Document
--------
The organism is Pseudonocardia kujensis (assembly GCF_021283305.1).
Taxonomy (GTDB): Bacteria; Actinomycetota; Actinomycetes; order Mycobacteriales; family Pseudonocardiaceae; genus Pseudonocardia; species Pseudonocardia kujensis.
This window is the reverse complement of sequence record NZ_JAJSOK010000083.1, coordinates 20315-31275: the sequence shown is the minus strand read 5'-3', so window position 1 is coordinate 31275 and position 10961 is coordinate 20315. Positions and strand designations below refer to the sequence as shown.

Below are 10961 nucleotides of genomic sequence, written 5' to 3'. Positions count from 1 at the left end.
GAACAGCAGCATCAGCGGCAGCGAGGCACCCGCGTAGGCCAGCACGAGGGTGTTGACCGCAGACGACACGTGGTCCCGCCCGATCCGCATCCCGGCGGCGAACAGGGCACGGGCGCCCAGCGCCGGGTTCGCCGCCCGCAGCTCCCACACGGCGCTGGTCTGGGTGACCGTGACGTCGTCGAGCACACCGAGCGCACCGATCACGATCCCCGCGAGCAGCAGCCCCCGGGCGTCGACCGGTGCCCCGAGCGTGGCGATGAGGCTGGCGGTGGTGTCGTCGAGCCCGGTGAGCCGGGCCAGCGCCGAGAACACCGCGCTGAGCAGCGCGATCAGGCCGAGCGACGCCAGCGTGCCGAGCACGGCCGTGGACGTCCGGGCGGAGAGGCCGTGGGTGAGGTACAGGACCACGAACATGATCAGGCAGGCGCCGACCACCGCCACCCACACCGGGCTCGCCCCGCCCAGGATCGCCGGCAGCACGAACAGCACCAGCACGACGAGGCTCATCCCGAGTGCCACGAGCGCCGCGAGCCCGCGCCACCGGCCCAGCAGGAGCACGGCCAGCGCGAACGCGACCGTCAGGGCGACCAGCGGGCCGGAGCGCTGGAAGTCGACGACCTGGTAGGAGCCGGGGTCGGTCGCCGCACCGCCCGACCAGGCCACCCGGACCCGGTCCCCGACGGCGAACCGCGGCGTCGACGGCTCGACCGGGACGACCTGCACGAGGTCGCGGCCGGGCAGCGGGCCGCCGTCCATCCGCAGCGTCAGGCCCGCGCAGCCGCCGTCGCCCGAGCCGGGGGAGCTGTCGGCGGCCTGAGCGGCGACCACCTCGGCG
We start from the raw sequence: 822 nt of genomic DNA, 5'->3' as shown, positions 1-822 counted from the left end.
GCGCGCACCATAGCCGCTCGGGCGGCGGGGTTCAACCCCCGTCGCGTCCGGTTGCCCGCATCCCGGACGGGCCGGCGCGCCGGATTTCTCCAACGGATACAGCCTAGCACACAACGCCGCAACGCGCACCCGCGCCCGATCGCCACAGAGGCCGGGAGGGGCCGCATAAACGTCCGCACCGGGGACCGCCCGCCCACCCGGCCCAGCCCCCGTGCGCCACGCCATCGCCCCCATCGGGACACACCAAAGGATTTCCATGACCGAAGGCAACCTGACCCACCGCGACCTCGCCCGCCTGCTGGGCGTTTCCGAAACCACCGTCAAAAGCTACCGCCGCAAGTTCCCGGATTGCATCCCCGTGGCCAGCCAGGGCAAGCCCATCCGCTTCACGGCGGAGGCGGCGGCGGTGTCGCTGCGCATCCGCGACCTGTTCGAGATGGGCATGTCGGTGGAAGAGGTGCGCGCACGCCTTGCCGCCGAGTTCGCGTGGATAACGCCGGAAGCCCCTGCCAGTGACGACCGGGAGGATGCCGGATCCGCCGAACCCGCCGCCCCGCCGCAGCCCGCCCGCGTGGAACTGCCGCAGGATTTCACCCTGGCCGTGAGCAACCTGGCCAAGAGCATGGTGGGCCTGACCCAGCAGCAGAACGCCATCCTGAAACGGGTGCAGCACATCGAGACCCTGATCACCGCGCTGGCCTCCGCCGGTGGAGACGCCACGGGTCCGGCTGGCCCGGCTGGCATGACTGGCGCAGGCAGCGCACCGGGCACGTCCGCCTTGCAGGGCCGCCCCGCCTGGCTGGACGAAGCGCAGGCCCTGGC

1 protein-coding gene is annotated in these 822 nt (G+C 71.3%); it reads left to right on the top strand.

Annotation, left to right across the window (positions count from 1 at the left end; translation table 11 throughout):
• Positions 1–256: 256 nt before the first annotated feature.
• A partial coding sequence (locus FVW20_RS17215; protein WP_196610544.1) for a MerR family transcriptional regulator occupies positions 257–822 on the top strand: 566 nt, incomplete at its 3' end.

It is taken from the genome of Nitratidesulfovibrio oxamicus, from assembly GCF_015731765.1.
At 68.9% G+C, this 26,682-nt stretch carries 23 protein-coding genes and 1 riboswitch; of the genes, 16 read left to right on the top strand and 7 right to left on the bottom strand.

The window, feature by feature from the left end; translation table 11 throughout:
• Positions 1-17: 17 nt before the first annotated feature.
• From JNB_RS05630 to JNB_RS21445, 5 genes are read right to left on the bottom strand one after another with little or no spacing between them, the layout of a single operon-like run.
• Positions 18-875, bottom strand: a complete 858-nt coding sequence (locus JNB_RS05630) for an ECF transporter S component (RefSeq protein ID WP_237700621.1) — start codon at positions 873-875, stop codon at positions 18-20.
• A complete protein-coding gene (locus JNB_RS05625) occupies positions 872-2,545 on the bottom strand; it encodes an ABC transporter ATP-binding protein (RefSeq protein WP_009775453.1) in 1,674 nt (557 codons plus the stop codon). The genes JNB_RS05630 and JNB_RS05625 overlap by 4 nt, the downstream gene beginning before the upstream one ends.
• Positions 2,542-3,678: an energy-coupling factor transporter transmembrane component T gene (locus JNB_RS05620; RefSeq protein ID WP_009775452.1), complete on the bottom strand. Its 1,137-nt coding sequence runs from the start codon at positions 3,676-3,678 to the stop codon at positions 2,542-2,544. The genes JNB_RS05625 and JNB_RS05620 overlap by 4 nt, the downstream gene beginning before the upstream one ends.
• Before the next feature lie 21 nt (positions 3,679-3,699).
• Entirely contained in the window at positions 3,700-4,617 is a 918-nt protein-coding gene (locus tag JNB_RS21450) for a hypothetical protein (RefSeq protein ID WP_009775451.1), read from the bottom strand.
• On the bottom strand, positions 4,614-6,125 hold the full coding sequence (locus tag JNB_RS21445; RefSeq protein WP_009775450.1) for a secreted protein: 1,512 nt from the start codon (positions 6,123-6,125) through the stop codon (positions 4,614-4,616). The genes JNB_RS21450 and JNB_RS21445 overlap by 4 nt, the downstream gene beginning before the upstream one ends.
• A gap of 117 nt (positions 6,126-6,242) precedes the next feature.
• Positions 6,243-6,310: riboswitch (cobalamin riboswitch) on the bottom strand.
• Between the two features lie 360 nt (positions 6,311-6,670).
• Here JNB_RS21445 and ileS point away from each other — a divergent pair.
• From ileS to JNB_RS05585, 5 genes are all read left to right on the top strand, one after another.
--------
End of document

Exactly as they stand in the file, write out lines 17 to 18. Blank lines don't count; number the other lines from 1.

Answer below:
• Positions 18-875, bottom strand: a complete 858-nt coding sequence (locus JNB_RS05630) for an ECF transporter S component (RefSeq protein ID WP_237700621.1) — start codon at positions 873-875, stop codon at positions 18-20.
• A complete protein-coding gene (locus JNB_RS05625) occupies positions 872-2,545 on the bottom strand; it encodes an ABC transporter ATP-binding protein (RefSeq protein WP_009775453.1) in 1,674 nt (557 codons plus the stop codon). The genes JNB_RS05630 and JNB_RS05625 overlap by 4 nt, the downstream gene beginning before the upstream one ends.